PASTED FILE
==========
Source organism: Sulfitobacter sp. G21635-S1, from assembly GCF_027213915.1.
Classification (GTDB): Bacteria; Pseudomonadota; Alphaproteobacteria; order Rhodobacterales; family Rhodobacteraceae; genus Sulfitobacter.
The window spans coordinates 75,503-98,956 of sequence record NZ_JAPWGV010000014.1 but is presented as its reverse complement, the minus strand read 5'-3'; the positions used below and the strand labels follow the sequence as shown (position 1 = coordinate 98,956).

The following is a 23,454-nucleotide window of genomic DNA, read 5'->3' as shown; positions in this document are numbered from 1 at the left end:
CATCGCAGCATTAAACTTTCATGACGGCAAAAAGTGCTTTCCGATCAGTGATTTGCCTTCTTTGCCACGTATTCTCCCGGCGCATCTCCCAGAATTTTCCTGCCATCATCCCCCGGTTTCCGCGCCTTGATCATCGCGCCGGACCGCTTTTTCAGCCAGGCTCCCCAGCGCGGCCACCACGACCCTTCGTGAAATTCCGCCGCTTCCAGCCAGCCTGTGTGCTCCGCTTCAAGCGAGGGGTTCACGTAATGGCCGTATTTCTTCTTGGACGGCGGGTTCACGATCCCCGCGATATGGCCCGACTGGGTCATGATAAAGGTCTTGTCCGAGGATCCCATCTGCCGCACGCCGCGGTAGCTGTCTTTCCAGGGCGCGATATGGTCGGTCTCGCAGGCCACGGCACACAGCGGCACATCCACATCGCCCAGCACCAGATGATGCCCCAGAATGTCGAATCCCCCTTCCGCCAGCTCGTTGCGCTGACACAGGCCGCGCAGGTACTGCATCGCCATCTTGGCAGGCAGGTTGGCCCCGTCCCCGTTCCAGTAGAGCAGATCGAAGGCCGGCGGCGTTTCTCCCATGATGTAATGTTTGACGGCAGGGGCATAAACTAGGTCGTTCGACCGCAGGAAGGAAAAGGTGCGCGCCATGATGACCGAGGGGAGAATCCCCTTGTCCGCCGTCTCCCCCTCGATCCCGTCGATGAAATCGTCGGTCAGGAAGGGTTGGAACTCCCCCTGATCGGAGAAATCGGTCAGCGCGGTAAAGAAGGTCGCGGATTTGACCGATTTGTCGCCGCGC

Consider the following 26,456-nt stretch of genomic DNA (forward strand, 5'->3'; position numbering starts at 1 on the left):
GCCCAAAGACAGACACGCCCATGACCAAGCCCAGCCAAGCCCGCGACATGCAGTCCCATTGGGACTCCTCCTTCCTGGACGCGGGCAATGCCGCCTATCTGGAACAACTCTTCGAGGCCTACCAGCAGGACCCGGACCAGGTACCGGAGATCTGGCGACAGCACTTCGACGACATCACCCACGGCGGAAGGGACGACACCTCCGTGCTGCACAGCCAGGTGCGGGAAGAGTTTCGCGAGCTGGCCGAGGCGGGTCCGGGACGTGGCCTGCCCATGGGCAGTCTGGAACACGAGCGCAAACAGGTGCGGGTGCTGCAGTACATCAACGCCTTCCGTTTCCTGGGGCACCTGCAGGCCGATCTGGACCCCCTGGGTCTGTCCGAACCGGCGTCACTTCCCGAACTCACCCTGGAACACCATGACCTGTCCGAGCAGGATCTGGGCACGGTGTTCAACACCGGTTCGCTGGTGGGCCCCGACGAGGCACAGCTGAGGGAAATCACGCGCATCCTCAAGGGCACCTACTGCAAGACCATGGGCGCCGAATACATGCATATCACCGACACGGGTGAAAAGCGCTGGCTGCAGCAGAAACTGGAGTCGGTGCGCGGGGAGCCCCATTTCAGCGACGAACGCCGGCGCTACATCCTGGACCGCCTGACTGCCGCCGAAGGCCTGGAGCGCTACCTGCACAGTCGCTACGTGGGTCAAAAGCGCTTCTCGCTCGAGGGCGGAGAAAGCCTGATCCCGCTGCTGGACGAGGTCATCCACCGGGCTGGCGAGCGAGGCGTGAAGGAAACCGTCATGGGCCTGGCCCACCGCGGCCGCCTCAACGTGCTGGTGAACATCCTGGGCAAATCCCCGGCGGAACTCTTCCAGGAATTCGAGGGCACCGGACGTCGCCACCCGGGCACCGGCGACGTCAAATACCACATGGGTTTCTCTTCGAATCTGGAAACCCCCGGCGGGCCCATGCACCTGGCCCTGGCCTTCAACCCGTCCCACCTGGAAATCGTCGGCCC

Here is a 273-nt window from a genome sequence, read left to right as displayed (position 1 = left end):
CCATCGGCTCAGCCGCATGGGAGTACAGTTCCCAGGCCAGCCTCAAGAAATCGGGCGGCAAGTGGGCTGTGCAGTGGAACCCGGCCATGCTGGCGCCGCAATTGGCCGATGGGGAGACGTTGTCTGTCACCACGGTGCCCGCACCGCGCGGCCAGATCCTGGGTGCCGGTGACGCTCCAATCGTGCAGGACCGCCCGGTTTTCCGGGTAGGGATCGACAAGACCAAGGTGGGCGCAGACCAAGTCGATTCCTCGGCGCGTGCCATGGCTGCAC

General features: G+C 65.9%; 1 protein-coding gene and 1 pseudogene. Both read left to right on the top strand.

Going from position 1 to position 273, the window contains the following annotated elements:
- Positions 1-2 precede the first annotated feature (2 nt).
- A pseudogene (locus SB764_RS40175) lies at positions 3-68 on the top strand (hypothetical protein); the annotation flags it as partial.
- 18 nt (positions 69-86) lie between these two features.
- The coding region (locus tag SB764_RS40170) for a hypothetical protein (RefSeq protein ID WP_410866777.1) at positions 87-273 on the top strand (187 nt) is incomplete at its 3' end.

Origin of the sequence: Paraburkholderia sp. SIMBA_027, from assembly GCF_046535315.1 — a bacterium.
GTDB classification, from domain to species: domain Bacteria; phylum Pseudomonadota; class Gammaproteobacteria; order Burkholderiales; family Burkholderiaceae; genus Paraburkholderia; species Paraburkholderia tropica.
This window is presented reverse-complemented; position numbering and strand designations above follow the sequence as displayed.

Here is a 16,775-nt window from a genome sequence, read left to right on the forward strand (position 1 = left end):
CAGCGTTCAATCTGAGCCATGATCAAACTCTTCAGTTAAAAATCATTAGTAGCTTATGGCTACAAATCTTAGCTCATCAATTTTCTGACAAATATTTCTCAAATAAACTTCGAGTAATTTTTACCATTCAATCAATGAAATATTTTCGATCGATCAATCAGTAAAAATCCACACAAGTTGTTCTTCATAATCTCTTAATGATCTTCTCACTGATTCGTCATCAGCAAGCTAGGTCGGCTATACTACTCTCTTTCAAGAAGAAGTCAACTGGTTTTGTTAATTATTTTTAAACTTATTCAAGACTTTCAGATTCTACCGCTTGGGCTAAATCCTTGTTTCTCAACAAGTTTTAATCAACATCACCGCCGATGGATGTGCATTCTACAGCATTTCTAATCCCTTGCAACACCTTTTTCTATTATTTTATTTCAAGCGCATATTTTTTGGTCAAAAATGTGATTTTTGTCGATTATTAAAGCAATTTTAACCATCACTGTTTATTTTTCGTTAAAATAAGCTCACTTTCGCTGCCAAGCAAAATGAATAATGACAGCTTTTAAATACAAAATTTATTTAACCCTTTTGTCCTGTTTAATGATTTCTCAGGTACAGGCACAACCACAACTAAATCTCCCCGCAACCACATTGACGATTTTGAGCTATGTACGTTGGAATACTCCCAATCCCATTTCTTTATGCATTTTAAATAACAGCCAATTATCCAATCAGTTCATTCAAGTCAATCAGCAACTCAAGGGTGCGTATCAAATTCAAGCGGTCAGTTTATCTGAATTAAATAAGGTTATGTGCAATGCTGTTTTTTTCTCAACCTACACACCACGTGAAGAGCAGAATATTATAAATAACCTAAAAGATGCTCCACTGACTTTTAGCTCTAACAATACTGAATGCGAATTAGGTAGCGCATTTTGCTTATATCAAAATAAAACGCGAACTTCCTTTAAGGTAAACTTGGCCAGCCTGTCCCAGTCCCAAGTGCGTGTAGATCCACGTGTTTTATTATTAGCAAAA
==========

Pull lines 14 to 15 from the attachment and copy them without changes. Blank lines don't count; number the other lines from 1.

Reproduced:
- 18 nt (positions 69-86) lie between these two features.
- The coding region (locus tag SB764_RS40170) for a hypothetical protein (RefSeq protein ID WP_410866777.1) at positions 87-273 on the top strand (187 nt) is incomplete at its 3' end.